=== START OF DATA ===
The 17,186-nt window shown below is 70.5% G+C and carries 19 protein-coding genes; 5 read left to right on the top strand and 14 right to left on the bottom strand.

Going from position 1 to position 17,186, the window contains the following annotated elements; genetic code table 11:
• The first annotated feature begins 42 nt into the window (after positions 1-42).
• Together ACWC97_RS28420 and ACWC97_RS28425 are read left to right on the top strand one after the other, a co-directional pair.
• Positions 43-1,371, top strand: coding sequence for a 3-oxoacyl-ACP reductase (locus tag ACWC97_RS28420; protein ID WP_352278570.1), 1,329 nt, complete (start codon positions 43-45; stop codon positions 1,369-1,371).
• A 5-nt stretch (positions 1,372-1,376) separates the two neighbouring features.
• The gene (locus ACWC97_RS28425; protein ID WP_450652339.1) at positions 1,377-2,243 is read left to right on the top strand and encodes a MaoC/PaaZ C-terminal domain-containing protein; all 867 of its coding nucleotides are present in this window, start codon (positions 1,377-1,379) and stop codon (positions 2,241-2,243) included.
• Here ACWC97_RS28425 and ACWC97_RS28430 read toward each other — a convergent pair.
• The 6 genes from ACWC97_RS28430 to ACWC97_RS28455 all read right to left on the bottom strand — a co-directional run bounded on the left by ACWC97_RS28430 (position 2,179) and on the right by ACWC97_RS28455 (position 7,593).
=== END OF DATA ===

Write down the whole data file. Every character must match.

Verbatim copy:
The 17,186-nt window shown below is 70.5% G+C and carries 19 protein-coding genes; 5 read left to right on the top strand and 14 right to left on the bottom strand.

Going from position 1 to position 17,186, the window contains the following annotated elements; genetic code table 11:
• The first annotated feature begins 42 nt into the window (after positions 1-42).
• Together ACWC97_RS28420 and ACWC97_RS28425 are read left to right on the top strand one after the other, a co-directional pair.
• Positions 43-1,371, top strand: coding sequence for a 3-oxoacyl-ACP reductase (locus tag ACWC97_RS28420; protein ID WP_352278570.1), 1,329 nt, complete (start codon positions 43-45; stop codon positions 1,369-1,371).
• A 5-nt stretch (positions 1,372-1,376) separates the two neighbouring features.
• The gene (locus ACWC97_RS28425; protein ID WP_450652339.1) at positions 1,377-2,243 is read left to right on the top strand and encodes a MaoC/PaaZ C-terminal domain-containing protein; all 867 of its coding nucleotides are present in this window, start codon (positions 1,377-1,379) and stop codon (positions 2,241-2,243) included.
• Here ACWC97_RS28425 and ACWC97_RS28430 read toward each other — a convergent pair.
• The 6 genes from ACWC97_RS28430 to ACWC97_RS28455 all read right to left on the bottom strand — a co-directional run bounded on the left by ACWC97_RS28430 (position 2,179) and on the right by ACWC97_RS28455 (position 7,593).